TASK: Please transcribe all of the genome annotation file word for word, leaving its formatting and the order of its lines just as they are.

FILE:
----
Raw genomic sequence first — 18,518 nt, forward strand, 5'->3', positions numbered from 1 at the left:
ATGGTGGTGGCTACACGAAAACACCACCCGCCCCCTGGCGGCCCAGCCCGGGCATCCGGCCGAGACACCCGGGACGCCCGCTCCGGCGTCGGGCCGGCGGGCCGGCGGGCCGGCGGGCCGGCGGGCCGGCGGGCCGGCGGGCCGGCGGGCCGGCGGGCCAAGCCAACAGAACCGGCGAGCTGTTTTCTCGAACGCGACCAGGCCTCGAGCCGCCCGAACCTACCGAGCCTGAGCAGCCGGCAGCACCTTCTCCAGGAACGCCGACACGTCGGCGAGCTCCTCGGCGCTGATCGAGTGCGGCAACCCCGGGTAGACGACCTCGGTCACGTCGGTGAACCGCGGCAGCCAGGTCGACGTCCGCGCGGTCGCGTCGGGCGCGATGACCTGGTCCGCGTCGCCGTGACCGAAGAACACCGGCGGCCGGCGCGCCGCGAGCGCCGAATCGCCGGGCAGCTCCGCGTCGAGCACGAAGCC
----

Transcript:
Raw genomic sequence first — 18,518 nt, forward strand, 5'->3', positions numbered from 1 at the left:
ATGGTGGTGGCTACACGAAAACACCACCCGCCCCCTGGCGGCCCAGCCCGGGCATCCGGCCGAGACACCCGGGACGCCCGCTCCGGCGTCGGGCCGGCGGGCCGGCGGGCCGGCGGGCCGGCGGGCCGGCGGGCCGGCGGGCCGGCGGGCCGGCGGGCCAAGCCAACAGAACCGGCGAGCTGTTTTCTCGAACGCGACCAGGCCTCGAGCCGCCCGAACCTACCGAGCCTGAGCAGCCGGCAGCACCTTCTCCAGGAACGCCGACACGTCGGCGAGCTCCTCGGCGCTGATCGAGTGCGGCAACCCCGGGTAGACGACCTCGGTCACGTCGGTGAACCGCGGCAGCCAGGTCGACGTCCGCGCGGTCGCGTCGGGCGCGATGACCTGGTCCGCGTCGCCGTGACCGAAGAACACCGGCGGCCGGCGCGCCGCGAGCGCCGAATCGCCGGGCAGCTCCGCGTCGAGCACGAAGCC